Cruise ship captains are responsible for the entire operation of a cruise ship. Their role is demanding, requiring years of experience, special skills, and long hours.
According to Comparably, the average cruise ship captain salary is $93,328 per year. Cruise ship captains with over 20 years of experience can make up to $200,000 per year.
A captain’s responsibilities are far broader than just steering the ship. Let’s take a deeper look at the roles and responsibilities of cruise ship captains and the salary they earn.
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What is a Typical Cruise Ship Captain Salary?
According to Comparably, a cruise ship captain’s salary is around $93,328 per year, in a salary range from $48,485 to $180,308.
A cruise ship captain’s salary depends on the captain’s experience, the cruise line they work for, and the size of the ship they sail.
There is a wide range of estimates on cruise ship captains’ salaries, as seen below:
- Comparably estimates the average cruise ship captain’s salary at $93,328 per year
- According to CruiseCritic, most cruise ship captains bring in around $150,000 annually.
- ZipRecruiter estimates a cruise ship captain’s annual salary of $54,471.
There is a lot of variation between the salaries of cruise ship captains based on the cruise line, ship size, and years of experience. Generally speaking, the captain is one of the highest-paid crew members on a cruise ship.
The size of the cruise ship is a major contributor to a captain’s salary. The captain of a mega cruise ship would make much more than one piloting a small luxury vessel.
When you see smaller estimates like that of ZipRecruiter, it often includes smaller passenger vessels like ferries.
Not all cruise lines pay the same, either. Generally, the largest cruise lines, like Royal Caribbean, Norwegian, and Carnival, pay captains a higher salary than smaller lines.
Usually, cruise ship captains work for two months on the ship and take two months off between deployments. While captaining the vessel, captains are on call 24/7.
What Other Perks Do Cruise Captains Receive?
In addition to salary, cruise captains may receive several other perks:
- Solo accommodations
- Flight to and from the ship between contracts
- Family staying onboard
- Food and drinks
- Laundry and housekeeping
- Discounts at the onboard shop
- Discounts on cruises
- Bonuses and stock option packages
While working on the ship, captains have very few expenses. Like other crew members, they receive free accommodations, food, laundry, and housekeeping.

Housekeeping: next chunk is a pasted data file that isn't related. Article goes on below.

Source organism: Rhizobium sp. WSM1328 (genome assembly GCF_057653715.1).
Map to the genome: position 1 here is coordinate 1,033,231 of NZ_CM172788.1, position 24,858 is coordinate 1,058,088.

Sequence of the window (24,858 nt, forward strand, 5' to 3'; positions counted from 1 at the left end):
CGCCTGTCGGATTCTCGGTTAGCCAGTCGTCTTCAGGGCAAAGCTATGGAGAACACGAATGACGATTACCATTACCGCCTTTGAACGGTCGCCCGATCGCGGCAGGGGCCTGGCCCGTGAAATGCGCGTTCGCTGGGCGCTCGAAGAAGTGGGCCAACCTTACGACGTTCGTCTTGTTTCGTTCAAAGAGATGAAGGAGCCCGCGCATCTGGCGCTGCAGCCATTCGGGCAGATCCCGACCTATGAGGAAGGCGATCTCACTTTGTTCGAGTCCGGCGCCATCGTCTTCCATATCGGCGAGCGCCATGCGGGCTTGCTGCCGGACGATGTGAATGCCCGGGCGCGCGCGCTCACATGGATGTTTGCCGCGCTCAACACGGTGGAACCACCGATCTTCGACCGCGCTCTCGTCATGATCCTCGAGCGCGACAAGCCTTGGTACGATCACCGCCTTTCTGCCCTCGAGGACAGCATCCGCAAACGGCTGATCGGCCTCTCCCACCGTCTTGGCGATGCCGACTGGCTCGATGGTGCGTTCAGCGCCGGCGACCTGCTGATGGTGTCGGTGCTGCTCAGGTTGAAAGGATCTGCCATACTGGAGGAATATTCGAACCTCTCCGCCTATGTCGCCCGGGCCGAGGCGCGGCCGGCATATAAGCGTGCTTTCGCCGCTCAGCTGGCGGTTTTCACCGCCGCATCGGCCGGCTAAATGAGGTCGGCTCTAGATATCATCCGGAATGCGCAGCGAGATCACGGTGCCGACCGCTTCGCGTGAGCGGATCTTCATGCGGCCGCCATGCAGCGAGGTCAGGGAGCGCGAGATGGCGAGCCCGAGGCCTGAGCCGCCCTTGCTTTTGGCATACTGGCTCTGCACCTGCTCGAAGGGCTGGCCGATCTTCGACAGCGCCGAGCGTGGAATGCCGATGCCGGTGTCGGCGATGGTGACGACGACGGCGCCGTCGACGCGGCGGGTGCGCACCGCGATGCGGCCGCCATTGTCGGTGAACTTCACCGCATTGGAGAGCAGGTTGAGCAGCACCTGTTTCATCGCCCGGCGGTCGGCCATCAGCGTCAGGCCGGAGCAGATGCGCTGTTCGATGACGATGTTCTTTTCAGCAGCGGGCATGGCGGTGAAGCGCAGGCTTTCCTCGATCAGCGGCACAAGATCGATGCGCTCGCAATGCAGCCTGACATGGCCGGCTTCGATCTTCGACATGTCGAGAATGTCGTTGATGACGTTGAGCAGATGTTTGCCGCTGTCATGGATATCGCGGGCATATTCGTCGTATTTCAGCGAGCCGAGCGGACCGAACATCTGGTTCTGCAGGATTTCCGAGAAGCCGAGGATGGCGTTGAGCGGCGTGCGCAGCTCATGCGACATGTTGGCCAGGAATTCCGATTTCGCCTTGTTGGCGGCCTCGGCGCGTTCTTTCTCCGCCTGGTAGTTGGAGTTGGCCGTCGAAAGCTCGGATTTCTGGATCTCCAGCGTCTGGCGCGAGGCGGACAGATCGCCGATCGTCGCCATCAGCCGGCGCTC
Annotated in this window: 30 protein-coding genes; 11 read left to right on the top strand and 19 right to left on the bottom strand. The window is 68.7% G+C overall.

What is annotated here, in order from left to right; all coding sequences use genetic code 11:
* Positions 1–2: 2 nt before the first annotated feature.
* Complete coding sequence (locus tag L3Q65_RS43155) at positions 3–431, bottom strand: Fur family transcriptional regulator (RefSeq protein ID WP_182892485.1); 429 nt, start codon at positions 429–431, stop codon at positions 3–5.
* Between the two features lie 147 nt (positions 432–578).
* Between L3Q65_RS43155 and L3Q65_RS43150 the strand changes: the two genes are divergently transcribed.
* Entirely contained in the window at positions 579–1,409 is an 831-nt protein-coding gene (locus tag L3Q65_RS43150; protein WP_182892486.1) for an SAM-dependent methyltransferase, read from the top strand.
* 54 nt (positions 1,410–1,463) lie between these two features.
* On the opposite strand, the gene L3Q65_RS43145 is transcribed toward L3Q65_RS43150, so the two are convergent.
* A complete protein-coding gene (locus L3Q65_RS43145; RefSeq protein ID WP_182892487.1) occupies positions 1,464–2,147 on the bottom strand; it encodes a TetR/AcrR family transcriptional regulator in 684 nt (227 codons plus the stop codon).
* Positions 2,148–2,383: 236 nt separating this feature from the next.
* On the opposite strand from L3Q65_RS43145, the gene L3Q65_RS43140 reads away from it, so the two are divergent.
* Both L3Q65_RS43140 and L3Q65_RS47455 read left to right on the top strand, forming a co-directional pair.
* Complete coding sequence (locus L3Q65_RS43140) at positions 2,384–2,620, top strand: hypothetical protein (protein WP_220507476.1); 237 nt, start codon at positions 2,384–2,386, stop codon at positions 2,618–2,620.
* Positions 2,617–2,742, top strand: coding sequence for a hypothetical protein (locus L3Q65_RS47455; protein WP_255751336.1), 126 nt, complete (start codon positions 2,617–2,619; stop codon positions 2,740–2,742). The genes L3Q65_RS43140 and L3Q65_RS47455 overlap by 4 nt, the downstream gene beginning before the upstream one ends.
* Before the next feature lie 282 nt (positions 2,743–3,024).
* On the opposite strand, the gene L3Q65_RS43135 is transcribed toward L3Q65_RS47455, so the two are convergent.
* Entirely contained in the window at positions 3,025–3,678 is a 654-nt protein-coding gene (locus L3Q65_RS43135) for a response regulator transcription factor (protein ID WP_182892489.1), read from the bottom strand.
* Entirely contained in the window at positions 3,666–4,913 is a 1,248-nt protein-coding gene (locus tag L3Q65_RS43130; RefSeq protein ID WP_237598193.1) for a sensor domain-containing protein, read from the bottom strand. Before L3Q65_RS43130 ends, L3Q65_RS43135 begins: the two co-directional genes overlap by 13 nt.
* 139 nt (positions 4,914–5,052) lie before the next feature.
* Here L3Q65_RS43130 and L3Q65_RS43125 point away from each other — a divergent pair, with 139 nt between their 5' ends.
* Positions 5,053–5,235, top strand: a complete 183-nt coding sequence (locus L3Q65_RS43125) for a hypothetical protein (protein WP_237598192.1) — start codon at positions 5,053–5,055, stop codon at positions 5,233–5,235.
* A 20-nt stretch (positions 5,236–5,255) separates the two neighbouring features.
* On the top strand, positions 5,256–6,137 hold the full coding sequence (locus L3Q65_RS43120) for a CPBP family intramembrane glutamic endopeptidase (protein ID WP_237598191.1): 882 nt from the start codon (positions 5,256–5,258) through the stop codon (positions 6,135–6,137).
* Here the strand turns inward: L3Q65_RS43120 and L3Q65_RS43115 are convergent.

The captain’s accommodations are quite nice. They receive solo accommodations and have the largest room among crew members.
It’s also common for the families of the captain to visit the ship and stay in the captain’s quarters. Many cruise lines provide free sailing for family members while visiting the captain.
Depending on their contract, the captain may receive bonuses and stock option packages on top of their salary.
Another bonus is that cruise ship captains get to travel the world. Depending on the itinerary, they may see several exotic destinations as part of their job.
How to Become a Cruise Ship Captain
Education and Experience
Cruise ship captains generally must have a high school diploma. Aspiring captains can enroll in a maritime high school for specialized education focused on maritime knowledge and skills.
After obtaining a high school diploma, you must have either Bachelor’s or Master’s Degree in Marine Engineering or Marine Science, preferably from a maritime academy or college.
Good grades are essential to get admitted to post-secondary education, and competition is tough. Even after completing a Bachelor’s or Master’s degree, cruise ships often hire candidates with grades in the top 5%-10% of their class.
Some prospective captains continue their education to receive a doctorate, but it’s not required.
While it is an advantage to graduate from a reputable maritime academy or college, work experience plays a vital role in becoming a cruise ship captain.
After graduating, prospective cruise ship captains typically obtain entry-level positions as deck officers or third mates and work their way up. The onboard training they receive is essential to gaining the knowledge required to captain a vessel.